An illustration of a group of 16 people wearing business casual outfits.
Work colleagues judge you — at least your competence and warmth — by how you dress, according to new VCU research. (Getty Images)

A fashion statement of support: Research led by VCU professor looks at the impact of what you wear to work

Colleagues judge competence and warmth by attire, which could determine how much they help you, according to business professor Jose Cortina, Ph.D.

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Virginia Commonwealth University researchers have found that “dress for success” is indeed sage advice when it comes to workplace perception.

Work colleagues judge you — at least your competence and warmth — by how you dress, Jose Cortina, Ph.D., a professor of management and entrepreneurship in VCU’s School of Business, writes in “What Should I Wear to Work? An Integrative Review of the Impact of Clothing in the Workplace,” in a recent edition of the Journal of Applied Psychology. That, in turn, influences their evaluation of your performance and their willingness to help you.

Cortina and his team - including Yingyi Chang, Ph.D., who received a doctorate from the VCU Business School in May - identified three universal and distinctive clothing characteristics at work: formality, provocativeness and fashionability. They also looked at uniforms and religiosity of clothing, which are tied to particular social groups.

A photo of a man wearing a blue button down shirt and black glasses
Jose Cortina, Ph.D., professor of management and entrepreneurship in VCU’s School of Business. (File photo)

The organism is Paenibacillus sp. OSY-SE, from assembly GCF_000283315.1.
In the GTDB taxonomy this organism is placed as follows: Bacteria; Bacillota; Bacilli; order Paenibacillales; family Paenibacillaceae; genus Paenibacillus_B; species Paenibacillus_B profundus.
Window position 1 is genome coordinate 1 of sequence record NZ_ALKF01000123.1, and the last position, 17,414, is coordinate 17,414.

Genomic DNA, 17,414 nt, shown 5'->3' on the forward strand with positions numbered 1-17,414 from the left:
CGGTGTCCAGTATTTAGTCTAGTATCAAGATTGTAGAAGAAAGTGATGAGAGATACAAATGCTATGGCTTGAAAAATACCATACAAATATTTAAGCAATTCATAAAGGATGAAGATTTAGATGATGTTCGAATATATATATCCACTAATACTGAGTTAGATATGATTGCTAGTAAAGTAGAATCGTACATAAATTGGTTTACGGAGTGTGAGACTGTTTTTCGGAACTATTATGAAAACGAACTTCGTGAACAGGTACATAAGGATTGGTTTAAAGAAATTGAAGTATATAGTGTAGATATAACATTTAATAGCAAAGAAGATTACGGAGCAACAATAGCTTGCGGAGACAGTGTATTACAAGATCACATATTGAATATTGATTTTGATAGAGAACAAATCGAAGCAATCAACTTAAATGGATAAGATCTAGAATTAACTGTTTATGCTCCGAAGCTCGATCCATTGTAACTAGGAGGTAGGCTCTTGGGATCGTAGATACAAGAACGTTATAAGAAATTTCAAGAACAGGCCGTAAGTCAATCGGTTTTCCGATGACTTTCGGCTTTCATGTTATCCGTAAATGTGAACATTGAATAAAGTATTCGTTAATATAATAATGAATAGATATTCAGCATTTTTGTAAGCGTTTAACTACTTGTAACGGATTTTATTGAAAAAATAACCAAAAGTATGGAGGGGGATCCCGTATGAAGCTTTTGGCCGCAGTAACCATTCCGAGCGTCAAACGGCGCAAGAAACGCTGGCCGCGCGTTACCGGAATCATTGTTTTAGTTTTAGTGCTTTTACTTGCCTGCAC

“You can influence the behavior of others toward you by making certain clothing choices,” Cortina said. “But it differs for male and female wearers. For example, women in provocative clothing, such as clothing that is skin-revealing or body-contour-showing, are seen as less competent. It isn't clear that this is true for men.”

Our reactions to how others dress are, to some degree, automatic.

“As an observer, one must remember that people in formal clothing aren't more competent, and people in fashionable clothing aren't warmer — but we are inclined to think that they are,” Cortina said.

Employees can learn how to better manage their clothing choices at work, which will help them to be supported adequately and evaluated positively by others. Observers, on the other hand, should be aware of the biases that can be triggered by wearers’ clothing characteristics, such as sexual objectification toward female wearers and potential stereotypes toward employees in religious clothing.

Managers can be trained to avoid such bias in selection and performance appraisal. Employees should also be educated with regard to potential stereotypes toward wearers so that they do not limit their support of certain co-workers due to unwarranted attributions.

“There is no white-collar job for which this issue isn't important, but there is almost no research on the effects of clothing characteristics on workplace outcomes,” Cortina said. “This is the first effort to develop a comprehensive model of clothing effects at work.”